Not too long ago my grandma gave me her collection of Better Homes & Gardens cookbooks, circa 1963. With crisp white pages, and barely broken-in bindings, they are like brand new. Intact as the day she bought them, there is not a sauce spot, sticky finger print, torn edge or crinkle in sight.
The books are a part of Better Homes & Gardens’ 8-Volume Creative Cooking Library. At 79 cents a pop, every week a new hard cover cookbook with a theme such as “Best Buffets,” “Lunches and Brunches,” and “Snacks and Refreshments,” would be revealed on supermarket shelves.
Looking through these books is always a lot of fun. Each page is filled with the definitive style of the era in which they were created; the photos are so retro, the recipes so characteristically sixties. It’s kind of like being transported to a different point in time. Food has a great way of being able to do that.
|Another gelatin mold!|
I wasn’t too familiar with divinity candy but it looked and sounded so festive as one of several recipes described as, “just the ticket for Christmas!” for a holiday dessert buffet. Very similar to a meringue, the ingredient list was really simple. Reading up on divinity, I found that it can be tricky to make. The conditions have to be just right, as with many candies, it does not get along well with humidity. It just so happened to be the most humid day ever.
|“The young set put on a wingding!” |
The soda jerk serves his friends shakes and other sweet concoctions in classic soda glasses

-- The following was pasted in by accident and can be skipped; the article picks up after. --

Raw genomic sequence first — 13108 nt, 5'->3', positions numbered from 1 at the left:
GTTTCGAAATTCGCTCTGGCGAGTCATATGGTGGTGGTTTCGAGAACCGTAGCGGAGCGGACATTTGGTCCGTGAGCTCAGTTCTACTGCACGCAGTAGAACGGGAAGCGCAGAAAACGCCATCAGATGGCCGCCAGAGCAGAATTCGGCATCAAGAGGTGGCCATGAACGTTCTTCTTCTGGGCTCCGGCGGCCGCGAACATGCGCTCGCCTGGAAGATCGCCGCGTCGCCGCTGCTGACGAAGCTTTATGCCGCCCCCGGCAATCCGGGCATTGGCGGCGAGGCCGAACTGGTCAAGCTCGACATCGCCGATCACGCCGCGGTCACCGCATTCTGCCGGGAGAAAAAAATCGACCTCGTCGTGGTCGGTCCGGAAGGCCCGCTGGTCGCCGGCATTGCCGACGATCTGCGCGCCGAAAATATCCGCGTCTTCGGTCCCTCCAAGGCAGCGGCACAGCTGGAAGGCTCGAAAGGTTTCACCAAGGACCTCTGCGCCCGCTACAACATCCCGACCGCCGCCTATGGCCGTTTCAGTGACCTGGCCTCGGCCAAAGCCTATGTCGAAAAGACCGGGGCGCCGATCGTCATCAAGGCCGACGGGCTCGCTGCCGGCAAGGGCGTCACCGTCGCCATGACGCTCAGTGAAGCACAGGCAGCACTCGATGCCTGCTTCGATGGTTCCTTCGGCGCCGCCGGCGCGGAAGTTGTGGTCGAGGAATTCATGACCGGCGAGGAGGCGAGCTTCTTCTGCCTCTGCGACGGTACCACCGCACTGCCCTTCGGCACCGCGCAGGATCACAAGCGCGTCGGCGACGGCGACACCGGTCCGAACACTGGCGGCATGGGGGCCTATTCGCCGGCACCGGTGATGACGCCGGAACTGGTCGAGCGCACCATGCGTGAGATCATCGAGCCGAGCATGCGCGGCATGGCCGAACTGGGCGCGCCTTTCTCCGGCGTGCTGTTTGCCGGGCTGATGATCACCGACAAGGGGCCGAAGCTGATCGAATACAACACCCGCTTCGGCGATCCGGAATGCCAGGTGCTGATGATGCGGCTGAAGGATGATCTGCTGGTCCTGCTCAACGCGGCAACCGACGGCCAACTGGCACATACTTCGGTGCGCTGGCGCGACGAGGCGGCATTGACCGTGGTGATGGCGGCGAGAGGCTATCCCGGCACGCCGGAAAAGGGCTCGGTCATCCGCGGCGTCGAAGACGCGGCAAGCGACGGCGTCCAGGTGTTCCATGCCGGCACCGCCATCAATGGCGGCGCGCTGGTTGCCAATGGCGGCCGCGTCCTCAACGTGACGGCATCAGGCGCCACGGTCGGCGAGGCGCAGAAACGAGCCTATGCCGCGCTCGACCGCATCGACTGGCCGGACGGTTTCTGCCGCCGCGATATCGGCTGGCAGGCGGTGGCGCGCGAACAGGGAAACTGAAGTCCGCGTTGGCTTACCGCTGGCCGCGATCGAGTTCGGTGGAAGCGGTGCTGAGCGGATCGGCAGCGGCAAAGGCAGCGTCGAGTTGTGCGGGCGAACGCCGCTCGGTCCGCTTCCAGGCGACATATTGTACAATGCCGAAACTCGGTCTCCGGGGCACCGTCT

Yield: 1 ½ dozen candies
- 2 cups sugar
- ½ cup light corn syrup
- ½ cup hot water
- ¼ teaspoon salt
- 2 stiff-beaten egg whites
- 1 teaspoon vanilla
• In a heavy 2-quart saucepan, combine sugar, corn syrup, water, and salt. Cook and stir until sugar dissolves and mixture boils. Then, cook to hard-ball stage (250 degrees on a candy thermometer) without stirring. Remove from heat.
• Pour hot syrup slowly over the stiff-beaten egg whites, beating constantly at high speed in electric mixer (about 5 minutes). Add vanilla. Continue beating until mixture forms soft peaks and begins to lose its gloss.
• Drop by teaspoons onto wax paper; swirl each candy to a peak. If divinity becomes too stiff for swirling, add a few drops of hot water. Allow to set in a cool, dry area for about 2 hours.
Yield: 6, 10 oz glasses
- 2, 10 z packages of frozen red raspberries, thawed and sieved.
- 1 quart vanilla ice cream
- 3 cups cold milk
• Add raspberries to half the ice cream; beat smooth. Add milk and blend. Pour into 6 chilled, 10 oz glasses. Top each with a scoop of remaining ice cream.